Hiring great people to help build your company is both one of the most important, and most difficult things a founder or CEO can do. When you find that hire though, it’s your job to make sure they are able to take the job. In some cases, this involves guaranteeing they can get the work visa they need to join your company.Read More
Starting this week, Justworks is launching our Employee Spotlight to help you learn more about who we are and what we’re all about.
We’re kicking off this series with our recent hire and Head of Marketing: Coral Edwards. Coral grew up in North Carolina and started her career in performance marketing before moving to New York City with her husband and their cat, Cecily. Prior, she studied at Lund University in Sweden where she received her Master’s
Degree in International Marketing and Brand Management. Welcome, Coral!Read More
Happy Monday. Amiright? In order to make this week the most productive one yet, here's a quick recap of what you might have missed over the last few weeks. Enjoy!
Learn what to do with your employee files, and when to do it, in this post.Read More
In an age of email, Google Drive, and Dropbox, our files tend to be scattered everywhere. Rarely they're where we need them when we need them, but most of the time that’s okay. When you’re starting a company though, there are a few employee documents you are legally required to keep and a few we would strongly encourage you to keep.Read More
Depending on where you're located, this winter has been a tough one. If you're based in New York, like we are, the snow actually hasn't been so bad and with the exception of Winter Storm Juno, offices have mostly remained open. If you're based out of Boston though, then that's another story entirely! The more than 7 feet of snow have caused offices to close for multiple days this year.Read More
Just when you thought 2015 couldn’t get any better: a document center! And a calendar! And a dash of search! Ok but really, we’ve been working on new features that we think will go a long way towards making your life a little easier.
Put those employee documents where they belong - in a place that’s secure and available to the right people. Now you can store offer letters, stock option documents, contracts, handbooks, performance reviews, policies and more.Read More
This is a guest post from our friends over at Oscar.
From launching an idea to running a business, entrepreneurship can be as all-consuming as it is rewarding. Entrepreneurs have plenty on their plates without trying to navigate the often intricate and confusing world of health insurance and for many, this is the first time picking their own coverage.Read More
Every deductible business expense reduces a business's taxable income, and when an employee incurs an expense while providing services for the business, those expenses are deductible business expenses if the employer reimburses his employee for the expenses. However, some businesses don't benefit from those deductions because they fail to have what the IRS refers to as an Accountable Expense Reimbursement Plan.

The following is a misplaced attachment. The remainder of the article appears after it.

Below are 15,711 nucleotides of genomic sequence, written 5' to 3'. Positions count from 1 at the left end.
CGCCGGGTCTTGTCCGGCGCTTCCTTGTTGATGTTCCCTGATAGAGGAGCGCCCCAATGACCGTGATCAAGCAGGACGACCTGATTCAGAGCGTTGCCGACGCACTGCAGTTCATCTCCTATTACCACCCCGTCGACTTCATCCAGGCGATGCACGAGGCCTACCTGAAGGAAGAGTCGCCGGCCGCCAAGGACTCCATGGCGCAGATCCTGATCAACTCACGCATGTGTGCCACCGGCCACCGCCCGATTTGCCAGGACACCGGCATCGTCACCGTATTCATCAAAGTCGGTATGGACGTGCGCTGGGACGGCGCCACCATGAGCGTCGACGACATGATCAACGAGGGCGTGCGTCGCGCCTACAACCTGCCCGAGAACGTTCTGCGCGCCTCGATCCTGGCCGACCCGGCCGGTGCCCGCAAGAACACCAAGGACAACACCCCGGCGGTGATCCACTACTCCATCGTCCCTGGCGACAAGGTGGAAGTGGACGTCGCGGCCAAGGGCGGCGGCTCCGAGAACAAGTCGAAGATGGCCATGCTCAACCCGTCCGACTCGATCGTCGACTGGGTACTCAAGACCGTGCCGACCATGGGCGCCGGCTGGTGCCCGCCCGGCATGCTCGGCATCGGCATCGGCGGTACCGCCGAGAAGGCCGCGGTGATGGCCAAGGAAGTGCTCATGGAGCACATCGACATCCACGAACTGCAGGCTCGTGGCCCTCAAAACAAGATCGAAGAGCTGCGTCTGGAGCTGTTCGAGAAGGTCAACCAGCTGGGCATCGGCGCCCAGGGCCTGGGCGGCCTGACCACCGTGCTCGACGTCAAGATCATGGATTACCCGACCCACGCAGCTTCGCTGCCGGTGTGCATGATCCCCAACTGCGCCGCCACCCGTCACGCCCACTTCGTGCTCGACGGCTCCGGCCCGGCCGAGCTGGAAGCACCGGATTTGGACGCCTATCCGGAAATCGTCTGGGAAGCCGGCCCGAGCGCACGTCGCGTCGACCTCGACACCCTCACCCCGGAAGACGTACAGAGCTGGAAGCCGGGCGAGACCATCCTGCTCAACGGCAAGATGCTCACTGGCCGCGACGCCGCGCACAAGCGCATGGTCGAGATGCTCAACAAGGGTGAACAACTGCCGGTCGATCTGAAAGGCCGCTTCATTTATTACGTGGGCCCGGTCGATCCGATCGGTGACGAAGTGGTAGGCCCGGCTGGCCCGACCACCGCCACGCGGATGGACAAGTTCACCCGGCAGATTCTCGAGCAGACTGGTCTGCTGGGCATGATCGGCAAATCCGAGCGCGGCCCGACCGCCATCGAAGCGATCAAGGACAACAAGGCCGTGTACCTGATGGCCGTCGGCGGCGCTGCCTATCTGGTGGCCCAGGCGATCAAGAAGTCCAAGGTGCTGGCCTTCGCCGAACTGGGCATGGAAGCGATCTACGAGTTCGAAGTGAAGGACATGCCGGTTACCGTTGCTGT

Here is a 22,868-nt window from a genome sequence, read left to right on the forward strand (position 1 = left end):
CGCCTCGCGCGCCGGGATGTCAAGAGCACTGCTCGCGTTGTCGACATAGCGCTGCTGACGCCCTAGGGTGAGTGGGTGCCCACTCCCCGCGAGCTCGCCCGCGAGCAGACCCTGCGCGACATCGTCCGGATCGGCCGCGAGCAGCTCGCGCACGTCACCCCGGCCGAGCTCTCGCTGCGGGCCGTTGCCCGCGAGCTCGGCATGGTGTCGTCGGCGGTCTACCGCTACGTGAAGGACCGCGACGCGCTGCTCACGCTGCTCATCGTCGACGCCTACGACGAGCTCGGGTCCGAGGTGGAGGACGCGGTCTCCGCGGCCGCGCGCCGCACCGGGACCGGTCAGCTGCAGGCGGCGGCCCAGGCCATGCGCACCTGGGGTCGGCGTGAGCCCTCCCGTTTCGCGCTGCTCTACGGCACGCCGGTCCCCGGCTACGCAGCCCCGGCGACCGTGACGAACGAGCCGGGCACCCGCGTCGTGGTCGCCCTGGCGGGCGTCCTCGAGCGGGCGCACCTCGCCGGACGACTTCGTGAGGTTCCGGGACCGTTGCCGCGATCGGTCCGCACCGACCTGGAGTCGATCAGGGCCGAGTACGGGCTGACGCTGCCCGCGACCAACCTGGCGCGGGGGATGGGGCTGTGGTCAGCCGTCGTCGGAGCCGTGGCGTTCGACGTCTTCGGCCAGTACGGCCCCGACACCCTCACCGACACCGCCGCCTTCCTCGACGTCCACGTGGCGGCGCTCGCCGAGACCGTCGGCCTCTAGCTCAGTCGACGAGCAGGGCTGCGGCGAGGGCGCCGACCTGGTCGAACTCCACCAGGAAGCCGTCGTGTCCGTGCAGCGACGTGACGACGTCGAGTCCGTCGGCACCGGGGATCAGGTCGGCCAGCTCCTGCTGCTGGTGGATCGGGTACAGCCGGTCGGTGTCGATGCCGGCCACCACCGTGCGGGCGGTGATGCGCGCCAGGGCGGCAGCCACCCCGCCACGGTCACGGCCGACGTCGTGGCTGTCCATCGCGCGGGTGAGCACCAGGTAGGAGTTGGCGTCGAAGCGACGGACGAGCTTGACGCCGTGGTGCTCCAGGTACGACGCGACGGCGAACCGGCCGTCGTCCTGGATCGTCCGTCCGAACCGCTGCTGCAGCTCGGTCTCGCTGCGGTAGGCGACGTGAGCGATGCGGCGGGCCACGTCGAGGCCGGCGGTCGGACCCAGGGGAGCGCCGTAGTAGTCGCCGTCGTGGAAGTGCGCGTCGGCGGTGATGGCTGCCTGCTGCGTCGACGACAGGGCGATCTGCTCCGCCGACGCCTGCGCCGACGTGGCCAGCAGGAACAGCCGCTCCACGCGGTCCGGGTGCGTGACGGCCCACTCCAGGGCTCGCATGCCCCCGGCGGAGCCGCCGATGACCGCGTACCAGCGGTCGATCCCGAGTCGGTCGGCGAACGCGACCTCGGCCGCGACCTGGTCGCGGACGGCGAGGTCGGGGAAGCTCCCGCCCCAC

Without an accountable plan, expense reimbursements to an employee become taxable income to the employee. This costs both the employer and the employee money. The employee has to pay income taxes on the reimbursements. The employer may still have a tax deduction in the form of wages paid, but the employer incurs the additional cost of paying Social Security, Medicare, and FUTA taxes on those wages.Read More
The Internal Revenue Code (IRC) contains many instances of safe harbor business deductions. A safe harbor is basically defined as an alternative to the calculation, allocation, and substantiation of actual expenses for purposes of satisfying the requirements of the Internal Revenue Code. Many of the safe harbor provisions are specifically designated as safe harbor deductions, but the principle is applied in many other sections of the IRC as well.
The safe harbor principle can be applied to certain travel expenses. Employees must still substantiate the time, place, and business purpose of the travel, but the amount of the expense can be treated as substantiated if it based on one of the following methods:
- The standard mileage rate
- A fixed and variable rate (FAVR) allowance
- A per diem amount
In a previous article, Are Expense Reimbursements Taxable Income?, it was noted that expense reimbursements to an employee do not have to be included in an employee's wages if the business has an accountable plan. An accountable plan must meet three conditions, and the first condition – having a business connection – was discussed in the first article. This article will focus on the second condition – substantiation.
IRS Publication 15, (Circular E), Employer's Tax Guide, states that the employee must substantiate his business expenses by providing the employer with evidence of the amount, time, place, and business purpose of the expense within a reasonable period of time after they are paid or incurred.Read More